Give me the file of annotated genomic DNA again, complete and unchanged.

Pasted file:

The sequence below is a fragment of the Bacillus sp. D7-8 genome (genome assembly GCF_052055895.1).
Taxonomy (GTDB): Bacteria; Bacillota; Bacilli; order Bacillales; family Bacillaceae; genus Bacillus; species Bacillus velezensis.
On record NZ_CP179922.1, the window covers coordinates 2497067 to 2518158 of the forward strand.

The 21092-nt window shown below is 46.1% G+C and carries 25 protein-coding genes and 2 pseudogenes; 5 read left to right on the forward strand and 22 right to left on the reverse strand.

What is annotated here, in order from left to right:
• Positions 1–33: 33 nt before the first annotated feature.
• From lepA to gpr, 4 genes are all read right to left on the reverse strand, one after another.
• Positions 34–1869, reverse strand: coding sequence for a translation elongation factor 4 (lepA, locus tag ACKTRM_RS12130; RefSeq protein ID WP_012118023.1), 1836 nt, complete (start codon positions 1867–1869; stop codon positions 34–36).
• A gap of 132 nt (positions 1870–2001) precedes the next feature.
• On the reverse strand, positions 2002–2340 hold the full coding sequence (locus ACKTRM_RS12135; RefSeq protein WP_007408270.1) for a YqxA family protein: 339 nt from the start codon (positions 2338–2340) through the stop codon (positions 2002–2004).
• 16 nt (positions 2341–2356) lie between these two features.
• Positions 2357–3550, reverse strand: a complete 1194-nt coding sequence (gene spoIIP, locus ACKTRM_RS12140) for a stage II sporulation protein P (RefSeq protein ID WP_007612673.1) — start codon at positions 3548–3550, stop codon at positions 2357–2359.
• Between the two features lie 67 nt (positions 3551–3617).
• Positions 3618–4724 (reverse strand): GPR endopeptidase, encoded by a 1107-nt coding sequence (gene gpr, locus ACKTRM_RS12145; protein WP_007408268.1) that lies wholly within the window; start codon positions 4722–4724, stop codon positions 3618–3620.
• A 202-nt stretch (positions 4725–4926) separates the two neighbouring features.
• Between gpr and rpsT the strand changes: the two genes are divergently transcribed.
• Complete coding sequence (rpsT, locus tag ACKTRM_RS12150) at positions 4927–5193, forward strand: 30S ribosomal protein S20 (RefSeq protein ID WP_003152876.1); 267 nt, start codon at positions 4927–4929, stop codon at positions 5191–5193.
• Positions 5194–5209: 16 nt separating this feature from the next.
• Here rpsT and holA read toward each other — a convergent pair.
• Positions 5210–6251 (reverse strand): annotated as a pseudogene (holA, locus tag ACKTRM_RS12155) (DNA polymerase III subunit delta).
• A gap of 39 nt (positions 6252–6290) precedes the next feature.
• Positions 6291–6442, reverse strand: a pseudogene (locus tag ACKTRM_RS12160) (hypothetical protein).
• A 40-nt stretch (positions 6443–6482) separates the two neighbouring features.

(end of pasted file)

The sequence below is a fragment of the Bacillus sp. D7-8 genome (genome assembly GCF_052055895.1).
Taxonomy (GTDB): Bacteria; Bacillota; Bacilli; order Bacillales; family Bacillaceae; genus Bacillus; species Bacillus velezensis.
On record NZ_CP179922.1, the window covers coordinates 2497067 to 2518158 of the forward strand.

The 21092-nt window shown below is 46.1% G+C and carries 25 protein-coding genes and 2 pseudogenes; 5 read left to right on the forward strand and 22 right to left on the reverse strand.

What is annotated here, in order from left to right:
• Positions 1–33: 33 nt before the first annotated feature.
• From lepA to gpr, 4 genes are all read right to left on the reverse strand, one after another.
• Positions 34–1869, reverse strand: coding sequence for a translation elongation factor 4 (lepA, locus tag ACKTRM_RS12130; RefSeq protein ID WP_012118023.1), 1836 nt, complete (start codon positions 1867–1869; stop codon positions 34–36).
• A gap of 132 nt (positions 1870–2001) precedes the next feature.
• On the reverse strand, positions 2002–2340 hold the full coding sequence (locus ACKTRM_RS12135; RefSeq protein WP_007408270.1) for a YqxA family protein: 339 nt from the start codon (positions 2338–2340) through the stop codon (positions 2002–2004).
• 16 nt (positions 2341–2356) lie between these two features.
• Positions 2357–3550, reverse strand: a complete 1194-nt coding sequence (gene spoIIP, locus ACKTRM_RS12140) for a stage II sporulation protein P (RefSeq protein ID WP_007612673.1) — start codon at positions 3548–3550, stop codon at positions 2357–2359.
• Between the two features lie 67 nt (positions 3551–3617).
• Positions 3618–4724 (reverse strand): GPR endopeptidase, encoded by a 1107-nt coding sequence (gene gpr, locus ACKTRM_RS12145; protein WP_007408268.1) that lies wholly within the window; start codon positions 4722–4724, stop codon positions 3618–3620.
• A 202-nt stretch (positions 4725–4926) separates the two neighbouring features.
• Between gpr and rpsT the strand changes: the two genes are divergently transcribed.
• Complete coding sequence (rpsT, locus tag ACKTRM_RS12150) at positions 4927–5193, forward strand: 30S ribosomal protein S20 (RefSeq protein ID WP_003152876.1); 267 nt, start codon at positions 4927–4929, stop codon at positions 5191–5193.
• Positions 5194–5209: 16 nt separating this feature from the next.
• Here rpsT and holA read toward each other — a convergent pair.
• Positions 5210–6251 (reverse strand): annotated as a pseudogene (holA, locus tag ACKTRM_RS12155) (DNA polymerase III subunit delta).
• A gap of 39 nt (positions 6252–6290) precedes the next feature.
• Positions 6291–6442, reverse strand: a pseudogene (locus tag ACKTRM_RS12160) (hypothetical protein).
• A 40-nt stretch (positions 6443–6482) separates the two neighbouring features.